One of my rock-ribbed beliefs is that we are to learn from academic pursuits, not merely about them. Since I teach literature, I tell my students that we are to learn from our stories and apply those lessons to their lives. Because college-educated persons have the responsibility and the duty to be leaders in their communities and their churches, I emphasize many lessons about leadership in my classes. From Shakespeare, we learn about Mark Anthony and how his fleshly pursuit of Cleopatra led to battles and deaths, even as we learn about Prospero’s misplaced devotion to his books allows a harsh ruler to usurp his rightful rule. From Gilagmesh, we learn about how a leader who believes that he is a god causes his people to suffer terribly. From Beowulf, we see how a leader who has abandoned his role as protector of the people invites chaos into his citadel. From Chaucer we learn about how articulated holiness is a tool that can be used to harvest funds and, eventually, credibility from the faithful. In the end, fallen leaders face their own fates, but their followers often face punishments and difficulties that pay the price for the leader’s arrogance. We call this the “mirror for magistrates” tradition, where literature provides a mirror by which leaders may examine their own lives for transgressions and lessons.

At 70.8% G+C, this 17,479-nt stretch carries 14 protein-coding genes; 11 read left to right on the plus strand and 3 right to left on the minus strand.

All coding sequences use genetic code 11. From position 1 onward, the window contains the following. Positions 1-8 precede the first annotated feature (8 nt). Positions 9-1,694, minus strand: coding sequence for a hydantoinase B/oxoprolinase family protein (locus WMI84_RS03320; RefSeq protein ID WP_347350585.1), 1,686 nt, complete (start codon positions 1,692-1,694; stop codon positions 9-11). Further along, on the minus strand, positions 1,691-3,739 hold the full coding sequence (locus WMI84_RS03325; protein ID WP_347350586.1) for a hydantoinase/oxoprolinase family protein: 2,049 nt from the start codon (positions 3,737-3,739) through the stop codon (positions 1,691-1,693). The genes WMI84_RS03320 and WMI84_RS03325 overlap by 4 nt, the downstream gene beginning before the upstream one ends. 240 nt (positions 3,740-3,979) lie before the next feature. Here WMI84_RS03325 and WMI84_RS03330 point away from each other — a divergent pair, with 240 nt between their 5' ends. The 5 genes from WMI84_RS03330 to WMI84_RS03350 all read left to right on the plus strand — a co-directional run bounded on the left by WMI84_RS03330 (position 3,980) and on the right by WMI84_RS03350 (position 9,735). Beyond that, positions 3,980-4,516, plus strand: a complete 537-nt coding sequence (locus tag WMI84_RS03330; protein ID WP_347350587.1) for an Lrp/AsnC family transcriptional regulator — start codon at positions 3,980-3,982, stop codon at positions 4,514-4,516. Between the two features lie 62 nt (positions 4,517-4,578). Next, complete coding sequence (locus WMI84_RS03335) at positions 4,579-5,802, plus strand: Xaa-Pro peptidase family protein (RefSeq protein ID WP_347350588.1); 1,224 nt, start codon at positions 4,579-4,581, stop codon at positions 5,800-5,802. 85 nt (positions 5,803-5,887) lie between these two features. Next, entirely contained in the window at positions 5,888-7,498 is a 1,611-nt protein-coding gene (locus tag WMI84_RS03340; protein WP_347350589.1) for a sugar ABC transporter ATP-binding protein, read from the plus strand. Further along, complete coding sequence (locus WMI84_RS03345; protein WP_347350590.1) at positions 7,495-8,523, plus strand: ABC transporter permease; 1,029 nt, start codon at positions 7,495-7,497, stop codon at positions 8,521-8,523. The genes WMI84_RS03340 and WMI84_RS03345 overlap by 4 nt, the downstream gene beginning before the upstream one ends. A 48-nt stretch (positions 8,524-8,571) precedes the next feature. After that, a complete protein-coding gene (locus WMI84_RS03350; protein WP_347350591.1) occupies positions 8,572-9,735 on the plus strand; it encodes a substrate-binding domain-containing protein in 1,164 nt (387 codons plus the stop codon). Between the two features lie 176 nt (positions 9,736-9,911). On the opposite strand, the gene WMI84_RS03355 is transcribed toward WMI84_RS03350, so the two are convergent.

The jaw-dropping scandal at Penn State is a real-life example of this. Today’s penalties from the NCAA indicate that the university’s liabilities will continue apace and I will not be surprised if the total lawsuits end up approaching the billion-dollar mark, especially if the early indications and evidences are accurate.
I feel terrible, however, for the players who knew nothing about this and for the students and alumni who have watched their alma mater emerge as the utter inversion of what everyone had thought about the institution’s reputation for near sterling character in a context that is worse than tarnished. I love college sports but it’s clear that something has to change. Those who are leaders must be vigilant and diligent, for the consequences are real and affect the futures of everyone attached to the institutions.
Because I am deeply committed to the life of the local church, I cannot help but draw parallels between the Penn State situation and that of many local churches / ministries and their leaders. A pastor or two allegedly decides to break into houses and the churches suffer. A pastor pursues a sexual dalliance and a generation of members becomes cynical about the moral authority of the pulpit. A leader succumbs to financial temptation and a ministry collapses. What’s left in the wake of these things is a group of followers who pay the price.
For me, this is a humbling proposition: leaders carry particular burdens of responsibility. If that doesn’t drive you to your knees, well, something must be amiss. And if something is amiss, I share the words of Numbers 32:23, in the King James for added gravity: “behold, ye have sinned against the Lord: and be sure your sin will find you out.”